I interject myself quite often. Not always out loud, though. My observing brain has built quite a muscle constantly checking my doing/feeling brain. I have been trying to engineer an internal system where I try to be aware of what I think, why I think so, and the resultant action. I am beginning to be self-aware; a word I threw around long before I understood what it entails.
As I spend time flexing these brain muscles, I realise how deaf I have been to my existence. Most of us are. The rut, the rat race, the hustle, and the notion of doing more and being more keeps the doing brain in action without leaving much time to look inwards. Don’t get me wrong, the hustle is not the problem. At least not if we choose it. The system (obviously) prefers that we ask no questions and “yessir” our way through life. Which, again, is not an issue if one intends for it to be so. And there are plenty of reasons to choose that life: responsibilities, circumstances, material dreams, and aspirations that need material backing. So long as the reason is clear, I feel it’s a life well lived.
But being in it because everyone else is doing it or because you are opting for that route to escape yourself compels me to raise a red flag on your behalf. Because if it isn’t your plan, be sure you’re playing a role in someone else’s plan.
This lack of introspection bleeds into our personal lives too. We are so distant from ourselves that we often project ourselves onto others. We engage in a two-way game in our heads where we play not only ourselves but also the other person, get into heady discussions, and assume their context, their narratives to somehow fit in ours. And then act on our assumptions. We blame others for our misery. We attribute our foul mood to the doings of others. We expect others to be accountable for their actions without questioning our own. Many a time, we expect others to be our solution by telling us what to do or directing us either because we don’t want to be accountable and hope to use the other person as a scapegoat if things go south, or because we don’t know what we really want. Either way, it’s a doomsday situation.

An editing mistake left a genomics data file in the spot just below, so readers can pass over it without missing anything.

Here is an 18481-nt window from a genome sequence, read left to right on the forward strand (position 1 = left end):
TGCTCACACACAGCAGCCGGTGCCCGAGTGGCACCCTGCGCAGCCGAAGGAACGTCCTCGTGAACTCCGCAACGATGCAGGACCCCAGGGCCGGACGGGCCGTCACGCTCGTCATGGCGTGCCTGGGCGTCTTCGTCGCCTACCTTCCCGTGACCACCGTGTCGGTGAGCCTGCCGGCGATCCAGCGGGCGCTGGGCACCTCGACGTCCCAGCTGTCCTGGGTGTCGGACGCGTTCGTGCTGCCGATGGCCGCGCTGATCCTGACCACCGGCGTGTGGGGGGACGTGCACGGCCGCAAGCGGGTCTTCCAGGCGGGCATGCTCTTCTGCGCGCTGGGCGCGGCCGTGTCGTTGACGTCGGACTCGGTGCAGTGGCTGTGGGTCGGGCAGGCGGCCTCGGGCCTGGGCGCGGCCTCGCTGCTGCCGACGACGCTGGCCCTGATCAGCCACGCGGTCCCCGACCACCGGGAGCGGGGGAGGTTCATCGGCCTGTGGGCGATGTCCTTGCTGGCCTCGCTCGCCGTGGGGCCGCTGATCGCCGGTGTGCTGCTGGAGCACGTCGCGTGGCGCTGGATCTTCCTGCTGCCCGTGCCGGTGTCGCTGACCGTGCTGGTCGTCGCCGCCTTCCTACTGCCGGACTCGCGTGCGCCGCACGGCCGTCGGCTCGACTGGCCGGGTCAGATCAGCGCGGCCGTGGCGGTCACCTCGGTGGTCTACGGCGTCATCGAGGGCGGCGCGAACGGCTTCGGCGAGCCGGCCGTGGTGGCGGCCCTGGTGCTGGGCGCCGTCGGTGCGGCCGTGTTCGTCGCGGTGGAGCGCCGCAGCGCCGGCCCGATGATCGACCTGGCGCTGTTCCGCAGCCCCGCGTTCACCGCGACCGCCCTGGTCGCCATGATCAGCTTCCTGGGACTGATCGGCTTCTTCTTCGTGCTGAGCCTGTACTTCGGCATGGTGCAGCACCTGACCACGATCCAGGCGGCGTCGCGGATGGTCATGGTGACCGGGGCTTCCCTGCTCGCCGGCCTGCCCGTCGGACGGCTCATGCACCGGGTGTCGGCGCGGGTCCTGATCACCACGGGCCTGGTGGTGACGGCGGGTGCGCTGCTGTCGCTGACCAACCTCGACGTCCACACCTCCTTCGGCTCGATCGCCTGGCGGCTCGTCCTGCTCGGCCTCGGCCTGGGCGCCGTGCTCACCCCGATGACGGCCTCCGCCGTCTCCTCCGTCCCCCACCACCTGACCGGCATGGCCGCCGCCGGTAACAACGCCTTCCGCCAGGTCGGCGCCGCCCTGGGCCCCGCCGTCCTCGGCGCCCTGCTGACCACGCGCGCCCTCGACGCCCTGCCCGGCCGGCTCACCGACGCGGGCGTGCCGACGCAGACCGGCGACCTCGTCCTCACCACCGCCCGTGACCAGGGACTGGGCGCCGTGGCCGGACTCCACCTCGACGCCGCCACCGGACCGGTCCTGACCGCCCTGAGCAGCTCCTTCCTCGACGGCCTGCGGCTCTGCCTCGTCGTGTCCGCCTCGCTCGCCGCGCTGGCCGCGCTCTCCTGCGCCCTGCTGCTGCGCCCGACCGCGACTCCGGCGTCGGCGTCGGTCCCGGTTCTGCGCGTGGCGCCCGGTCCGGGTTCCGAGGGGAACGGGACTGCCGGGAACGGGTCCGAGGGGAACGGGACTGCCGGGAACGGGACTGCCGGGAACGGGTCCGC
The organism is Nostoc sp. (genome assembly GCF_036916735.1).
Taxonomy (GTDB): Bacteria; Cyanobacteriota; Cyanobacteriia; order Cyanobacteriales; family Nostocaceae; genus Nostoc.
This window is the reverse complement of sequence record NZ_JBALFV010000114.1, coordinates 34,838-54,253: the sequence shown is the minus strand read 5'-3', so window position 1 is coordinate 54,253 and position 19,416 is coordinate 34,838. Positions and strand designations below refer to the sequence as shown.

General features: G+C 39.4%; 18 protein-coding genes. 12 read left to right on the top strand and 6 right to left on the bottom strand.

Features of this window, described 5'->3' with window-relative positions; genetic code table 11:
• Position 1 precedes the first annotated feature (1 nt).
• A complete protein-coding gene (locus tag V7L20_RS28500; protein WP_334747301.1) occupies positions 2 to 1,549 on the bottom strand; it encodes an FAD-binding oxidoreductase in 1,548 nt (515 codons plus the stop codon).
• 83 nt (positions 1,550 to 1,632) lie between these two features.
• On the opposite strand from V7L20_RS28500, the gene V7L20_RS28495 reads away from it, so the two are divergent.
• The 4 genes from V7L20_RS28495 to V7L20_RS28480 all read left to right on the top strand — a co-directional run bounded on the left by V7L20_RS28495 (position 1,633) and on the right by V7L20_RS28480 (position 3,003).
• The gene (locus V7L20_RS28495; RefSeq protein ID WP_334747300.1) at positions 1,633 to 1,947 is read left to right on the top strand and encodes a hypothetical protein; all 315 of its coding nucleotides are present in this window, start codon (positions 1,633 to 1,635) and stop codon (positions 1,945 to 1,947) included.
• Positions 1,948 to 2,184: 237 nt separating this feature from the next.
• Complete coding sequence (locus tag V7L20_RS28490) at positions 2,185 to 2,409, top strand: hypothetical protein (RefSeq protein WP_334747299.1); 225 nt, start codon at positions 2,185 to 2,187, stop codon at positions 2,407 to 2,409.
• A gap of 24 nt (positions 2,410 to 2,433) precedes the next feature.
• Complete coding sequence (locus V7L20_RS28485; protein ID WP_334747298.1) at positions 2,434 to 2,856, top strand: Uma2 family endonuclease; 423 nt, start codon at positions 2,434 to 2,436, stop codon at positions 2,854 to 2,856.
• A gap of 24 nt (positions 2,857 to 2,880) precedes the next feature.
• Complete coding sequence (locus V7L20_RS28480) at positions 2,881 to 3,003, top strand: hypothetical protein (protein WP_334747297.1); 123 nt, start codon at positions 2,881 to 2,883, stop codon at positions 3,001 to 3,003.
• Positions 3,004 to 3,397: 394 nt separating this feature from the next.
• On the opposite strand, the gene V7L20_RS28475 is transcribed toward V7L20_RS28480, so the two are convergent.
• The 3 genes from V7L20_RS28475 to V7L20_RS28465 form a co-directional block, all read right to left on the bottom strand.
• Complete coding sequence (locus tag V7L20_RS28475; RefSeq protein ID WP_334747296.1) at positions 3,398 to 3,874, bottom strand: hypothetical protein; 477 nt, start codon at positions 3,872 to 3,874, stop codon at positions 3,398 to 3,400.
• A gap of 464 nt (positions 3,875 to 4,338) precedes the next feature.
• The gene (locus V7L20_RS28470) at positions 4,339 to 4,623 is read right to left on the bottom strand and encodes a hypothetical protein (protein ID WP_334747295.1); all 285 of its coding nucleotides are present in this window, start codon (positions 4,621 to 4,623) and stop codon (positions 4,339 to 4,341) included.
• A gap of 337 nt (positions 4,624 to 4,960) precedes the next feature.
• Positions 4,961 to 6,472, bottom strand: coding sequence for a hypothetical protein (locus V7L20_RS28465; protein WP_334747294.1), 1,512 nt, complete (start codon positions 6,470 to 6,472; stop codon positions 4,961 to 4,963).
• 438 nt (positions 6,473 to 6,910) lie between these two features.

My sister recently mentioned how an old friend got back in touch with her. In their teenage stupor a few years ago, he behaved in a manner that left her wrestling with her self-esteem. Eight years later, he called her to have her opinion on how he acted back then. Not only did he hear her out, but he also apologised for his skewed behaviour; a pebble of self-reflection flung in the pond of introspection to create ripples that leave an impact. She was relieved to shed the baggage she probably didn’t even know she was carrying, and he is on a journey of self-discovery that’ll do him good; a win-win.
This inward journey — which started inadvertently, I must add — has been replete with rises and falls. But, in retrospect, it has done me good. I can now sip a coffee all by myself. I can spend days in my house without playing music to drown internal ramblings. When anxiety comes knocking, I find the courage sometimes to sit me down and talk it out. Don’t get me wrong, this doesn’t mean I have everything in control, but even small wins overwhelm me because I know where I started.
When we self-reflect, we open doors to a pile of muck collected over time: conditioning and wrong notions that have been hard-coded into us, regressive learnings, and toxic patterns that we unknowingly pick up from our immediate environment. It’s like voluntarily walking into a dilapidated house with broken windows in the winter littered with dead rats and pigeons and probably no electricity. It’s not easy. And so we invent ways to keep ourselves out of that house, crashing at a friend’s place or renting a shady lodge perhaps but never returning to the arduous task of mending the house, the house that truly is ours. But it’s worth getting down and dirty and building it up. At least for me, it has been truly liberating. Because on a good day, it means I don’t have to rely on a friend’s couch for comfort. Sure, there are bad days when the window I just repaired cracks again, and the sun refuses to shine, but hey! At least I am building my safe space, a place where I am wholly me.
It’s a work in progress, and one life seems too short to make a palace out of it. But every brick I add, every crease I iron out, it’s a win I get to celebrate with myself. And for those good days, I am ready to toil inwards rather than building something to impress the outside world.